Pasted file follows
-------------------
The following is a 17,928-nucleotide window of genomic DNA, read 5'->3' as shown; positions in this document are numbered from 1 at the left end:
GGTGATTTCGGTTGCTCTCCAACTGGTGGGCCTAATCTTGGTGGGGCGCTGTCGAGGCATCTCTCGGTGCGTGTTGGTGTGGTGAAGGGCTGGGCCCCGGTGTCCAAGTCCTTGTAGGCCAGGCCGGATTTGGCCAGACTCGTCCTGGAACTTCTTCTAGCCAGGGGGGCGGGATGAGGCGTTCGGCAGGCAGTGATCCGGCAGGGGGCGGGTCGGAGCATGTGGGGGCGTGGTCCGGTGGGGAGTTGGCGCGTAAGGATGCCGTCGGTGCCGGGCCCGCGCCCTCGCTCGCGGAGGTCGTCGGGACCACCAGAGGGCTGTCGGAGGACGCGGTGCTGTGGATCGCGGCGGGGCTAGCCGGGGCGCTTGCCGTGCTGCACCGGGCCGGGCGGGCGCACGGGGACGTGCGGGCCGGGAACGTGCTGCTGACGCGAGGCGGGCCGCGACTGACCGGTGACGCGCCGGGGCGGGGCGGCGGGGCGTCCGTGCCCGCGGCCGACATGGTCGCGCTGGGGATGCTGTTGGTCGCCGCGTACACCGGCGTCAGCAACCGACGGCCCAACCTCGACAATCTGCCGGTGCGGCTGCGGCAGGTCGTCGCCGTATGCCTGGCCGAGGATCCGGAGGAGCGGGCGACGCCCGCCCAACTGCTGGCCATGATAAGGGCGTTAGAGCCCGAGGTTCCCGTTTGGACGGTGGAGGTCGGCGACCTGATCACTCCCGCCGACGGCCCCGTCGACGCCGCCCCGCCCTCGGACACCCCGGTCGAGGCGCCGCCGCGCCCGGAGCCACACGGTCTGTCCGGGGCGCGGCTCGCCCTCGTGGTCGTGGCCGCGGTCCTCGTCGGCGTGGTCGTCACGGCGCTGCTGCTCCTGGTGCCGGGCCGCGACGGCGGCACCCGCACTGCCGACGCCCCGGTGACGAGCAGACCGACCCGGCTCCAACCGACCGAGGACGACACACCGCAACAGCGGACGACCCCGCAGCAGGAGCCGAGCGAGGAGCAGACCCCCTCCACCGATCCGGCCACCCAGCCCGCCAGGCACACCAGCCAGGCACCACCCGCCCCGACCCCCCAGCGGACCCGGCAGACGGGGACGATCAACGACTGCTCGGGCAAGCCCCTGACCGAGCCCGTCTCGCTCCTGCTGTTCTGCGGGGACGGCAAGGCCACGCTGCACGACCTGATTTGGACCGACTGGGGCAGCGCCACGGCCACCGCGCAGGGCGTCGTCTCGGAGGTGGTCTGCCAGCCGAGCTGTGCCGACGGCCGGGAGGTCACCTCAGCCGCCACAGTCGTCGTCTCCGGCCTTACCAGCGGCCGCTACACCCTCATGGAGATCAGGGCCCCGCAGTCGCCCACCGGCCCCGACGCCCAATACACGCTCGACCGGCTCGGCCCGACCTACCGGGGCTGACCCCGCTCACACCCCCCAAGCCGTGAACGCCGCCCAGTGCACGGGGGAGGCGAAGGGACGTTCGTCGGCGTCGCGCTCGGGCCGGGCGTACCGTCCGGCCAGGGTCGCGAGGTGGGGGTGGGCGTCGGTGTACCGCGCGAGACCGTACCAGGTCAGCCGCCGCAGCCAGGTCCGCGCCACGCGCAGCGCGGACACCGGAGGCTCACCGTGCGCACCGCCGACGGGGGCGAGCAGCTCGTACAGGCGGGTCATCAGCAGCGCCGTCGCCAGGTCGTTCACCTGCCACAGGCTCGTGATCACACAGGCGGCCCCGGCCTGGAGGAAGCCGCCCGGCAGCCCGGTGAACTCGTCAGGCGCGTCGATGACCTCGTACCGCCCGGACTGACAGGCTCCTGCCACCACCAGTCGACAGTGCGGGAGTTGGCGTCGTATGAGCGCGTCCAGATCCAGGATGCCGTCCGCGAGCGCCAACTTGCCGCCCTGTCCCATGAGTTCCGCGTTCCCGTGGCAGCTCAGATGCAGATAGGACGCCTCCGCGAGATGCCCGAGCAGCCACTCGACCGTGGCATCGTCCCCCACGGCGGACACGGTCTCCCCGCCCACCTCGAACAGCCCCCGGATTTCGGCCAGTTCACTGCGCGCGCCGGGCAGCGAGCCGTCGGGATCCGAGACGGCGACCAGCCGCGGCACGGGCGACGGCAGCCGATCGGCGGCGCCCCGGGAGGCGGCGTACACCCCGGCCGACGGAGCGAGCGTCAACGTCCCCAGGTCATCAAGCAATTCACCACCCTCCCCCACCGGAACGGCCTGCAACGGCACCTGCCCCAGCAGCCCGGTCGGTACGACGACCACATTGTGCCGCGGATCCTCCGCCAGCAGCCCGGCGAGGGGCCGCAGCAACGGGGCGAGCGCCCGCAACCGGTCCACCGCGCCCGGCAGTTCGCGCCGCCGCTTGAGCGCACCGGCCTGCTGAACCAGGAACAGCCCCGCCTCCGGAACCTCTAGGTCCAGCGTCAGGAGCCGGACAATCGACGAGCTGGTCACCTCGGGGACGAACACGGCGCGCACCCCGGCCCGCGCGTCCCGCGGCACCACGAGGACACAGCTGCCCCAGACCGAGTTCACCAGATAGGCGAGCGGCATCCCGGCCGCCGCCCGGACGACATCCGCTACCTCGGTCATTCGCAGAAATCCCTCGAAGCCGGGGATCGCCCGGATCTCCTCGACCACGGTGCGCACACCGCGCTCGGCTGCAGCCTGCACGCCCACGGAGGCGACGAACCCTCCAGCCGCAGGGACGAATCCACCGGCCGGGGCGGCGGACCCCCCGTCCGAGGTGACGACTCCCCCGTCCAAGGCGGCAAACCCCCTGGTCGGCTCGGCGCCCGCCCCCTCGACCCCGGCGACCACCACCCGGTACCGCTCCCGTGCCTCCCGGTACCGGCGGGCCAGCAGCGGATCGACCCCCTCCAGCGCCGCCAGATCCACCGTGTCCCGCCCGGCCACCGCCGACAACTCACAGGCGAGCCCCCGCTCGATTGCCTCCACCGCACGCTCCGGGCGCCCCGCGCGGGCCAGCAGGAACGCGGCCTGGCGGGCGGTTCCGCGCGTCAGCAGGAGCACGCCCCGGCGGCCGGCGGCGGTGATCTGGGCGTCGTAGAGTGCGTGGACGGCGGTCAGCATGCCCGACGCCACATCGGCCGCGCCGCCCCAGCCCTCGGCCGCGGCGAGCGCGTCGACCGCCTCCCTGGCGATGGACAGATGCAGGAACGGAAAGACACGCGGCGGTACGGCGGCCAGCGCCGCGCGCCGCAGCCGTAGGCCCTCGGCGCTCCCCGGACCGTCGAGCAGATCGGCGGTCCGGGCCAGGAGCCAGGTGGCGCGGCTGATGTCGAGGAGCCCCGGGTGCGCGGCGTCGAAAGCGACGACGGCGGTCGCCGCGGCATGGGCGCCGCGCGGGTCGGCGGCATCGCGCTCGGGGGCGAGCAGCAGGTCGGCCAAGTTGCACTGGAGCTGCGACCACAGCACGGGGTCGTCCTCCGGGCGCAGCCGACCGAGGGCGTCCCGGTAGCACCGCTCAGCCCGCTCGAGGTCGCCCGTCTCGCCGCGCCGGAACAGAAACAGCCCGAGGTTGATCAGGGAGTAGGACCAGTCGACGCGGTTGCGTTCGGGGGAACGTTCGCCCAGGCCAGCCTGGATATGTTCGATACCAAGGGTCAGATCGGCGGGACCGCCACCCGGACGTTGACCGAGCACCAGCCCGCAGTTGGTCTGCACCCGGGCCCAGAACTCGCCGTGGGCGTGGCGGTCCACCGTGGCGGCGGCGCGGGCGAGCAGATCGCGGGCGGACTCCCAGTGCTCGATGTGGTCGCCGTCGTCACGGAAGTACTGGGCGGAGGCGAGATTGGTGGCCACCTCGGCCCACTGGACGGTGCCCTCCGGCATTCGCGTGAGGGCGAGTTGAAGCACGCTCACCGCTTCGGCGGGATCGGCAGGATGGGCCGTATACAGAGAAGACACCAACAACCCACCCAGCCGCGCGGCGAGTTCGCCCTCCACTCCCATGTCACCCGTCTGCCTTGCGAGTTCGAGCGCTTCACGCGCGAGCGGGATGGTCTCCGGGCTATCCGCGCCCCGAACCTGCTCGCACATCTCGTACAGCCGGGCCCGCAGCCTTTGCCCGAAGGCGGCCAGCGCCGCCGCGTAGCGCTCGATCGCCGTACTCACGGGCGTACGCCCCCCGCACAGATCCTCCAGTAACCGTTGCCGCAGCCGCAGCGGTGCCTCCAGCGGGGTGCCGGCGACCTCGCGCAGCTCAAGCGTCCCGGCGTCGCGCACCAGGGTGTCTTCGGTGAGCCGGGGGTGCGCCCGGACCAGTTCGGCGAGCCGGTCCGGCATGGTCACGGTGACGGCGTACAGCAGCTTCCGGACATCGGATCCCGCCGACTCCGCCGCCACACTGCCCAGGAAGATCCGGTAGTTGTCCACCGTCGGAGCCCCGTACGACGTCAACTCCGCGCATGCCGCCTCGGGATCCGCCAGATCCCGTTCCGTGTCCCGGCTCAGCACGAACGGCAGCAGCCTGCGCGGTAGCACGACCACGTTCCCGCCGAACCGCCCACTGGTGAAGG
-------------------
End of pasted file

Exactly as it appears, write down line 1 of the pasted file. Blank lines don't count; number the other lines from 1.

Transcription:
The following is a 17,928-nucleotide window of genomic DNA, read 5'->3' as shown; positions in this document are numbered from 1 at the left end: